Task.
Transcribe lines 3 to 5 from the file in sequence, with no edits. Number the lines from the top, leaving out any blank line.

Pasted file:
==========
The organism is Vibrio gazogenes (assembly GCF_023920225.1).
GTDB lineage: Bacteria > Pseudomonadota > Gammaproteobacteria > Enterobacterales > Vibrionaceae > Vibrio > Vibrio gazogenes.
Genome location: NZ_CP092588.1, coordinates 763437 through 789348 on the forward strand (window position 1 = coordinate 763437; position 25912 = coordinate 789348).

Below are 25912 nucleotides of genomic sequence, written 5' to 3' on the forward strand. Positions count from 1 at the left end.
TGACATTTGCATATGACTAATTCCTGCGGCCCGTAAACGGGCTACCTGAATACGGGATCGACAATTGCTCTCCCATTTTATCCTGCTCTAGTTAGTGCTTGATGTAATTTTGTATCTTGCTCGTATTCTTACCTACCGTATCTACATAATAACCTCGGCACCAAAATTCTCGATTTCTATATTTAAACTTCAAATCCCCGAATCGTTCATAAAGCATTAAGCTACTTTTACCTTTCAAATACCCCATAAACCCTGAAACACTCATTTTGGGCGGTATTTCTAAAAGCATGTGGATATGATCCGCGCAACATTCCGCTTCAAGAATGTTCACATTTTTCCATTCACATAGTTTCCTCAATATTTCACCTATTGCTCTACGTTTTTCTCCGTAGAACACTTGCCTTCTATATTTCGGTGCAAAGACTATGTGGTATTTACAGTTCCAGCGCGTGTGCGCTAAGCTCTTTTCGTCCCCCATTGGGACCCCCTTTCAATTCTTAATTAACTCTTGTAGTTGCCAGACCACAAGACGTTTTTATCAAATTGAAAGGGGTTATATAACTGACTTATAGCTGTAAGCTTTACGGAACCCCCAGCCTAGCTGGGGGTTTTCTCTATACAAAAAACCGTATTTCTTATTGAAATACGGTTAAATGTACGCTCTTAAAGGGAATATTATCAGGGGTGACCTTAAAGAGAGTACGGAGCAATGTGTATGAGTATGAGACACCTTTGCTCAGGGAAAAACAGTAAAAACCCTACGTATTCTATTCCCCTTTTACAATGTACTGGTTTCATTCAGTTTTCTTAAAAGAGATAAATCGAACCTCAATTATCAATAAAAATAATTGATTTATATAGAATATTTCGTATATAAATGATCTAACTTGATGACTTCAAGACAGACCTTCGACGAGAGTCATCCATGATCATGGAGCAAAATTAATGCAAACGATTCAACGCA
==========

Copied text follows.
Genome location: NZ_CP092588.1, coordinates 763437 through 789348 on the forward strand (window position 1 = coordinate 763437; position 25912 = coordinate 789348).

Below are 25912 nucleotides of genomic sequence, written 5' to 3' on the forward strand. Positions count from 1 at the left end.
TGACATTTGCATATGACTAATTCCTGCGGCCCGTAAACGGGCTACCTGAATACGGGATCGACAATTGCTCTCCCATTTTATCCTGCTCTAGTTAGTGCTTGATGTAATTTTGTATCTTGCTCGTATTCTTACCTACCGTATCTACATAATAACCTCGGCACCAAAATTCTCGATTTCTATATTTAAACTTCAAATCCCCGAATCGTTCATAAAGCATTAAGCTACTTTTACCTTTCAAATACCCCATAAACCCTGAAACACTCATTTTGGGCGGTATTTCTAAAAGCATGTGGATATGATCCGCGCAACATTCCGCTTCAAGAATGTTCACATTTTTCCATTCACATAGTTTCCTCAATATTTCACCTATTGCTCTACGTTTTTCTCCGTAGAACACTTGCCTTCTATATTTCGGTGCAAAGACTATGTGGTATTTACAGTTCCAGCGCGTGTGCGCTAAGCTCTTTTCGTCCCCCATTGGGACCCCCTTTCAATTCTTAATTAACTCTTGTAGTTGCCAGACCACAAGACGTTTTTATCAAATTGAAAGGGGTTATATAACTGACTTATAGCTGTAAGCTTTACGGAACCCCCAGCCTAGCTGGGGGTTTTCTCTATACAAAAAACCGTATTTCTTATTGAAATACGGTTAAATGTACGCTCTTAAAGGGAATATTATCAGGGGTGACCTTAAAGAGAGTACGGAGCAATGTGTATGAGTATGAGACACCTTTGCTCAGGGAAAAACAGTAAAAACCCTACGTATTCTATTCCCCTTTTACAATGTACTGGTTTCATTCAGTTTTCTTAAAAGAGATAAATCGAACCTCAATTATCAATAAAAATAATTGATTTATATAGAATATTTCGTATATAAATGATCTAACTTGATGACTTCAAGACAGACCTTCGACGAGAGTCATCCATGATCATGGAGCAAAATTAATGCAAACGATTCAACGCA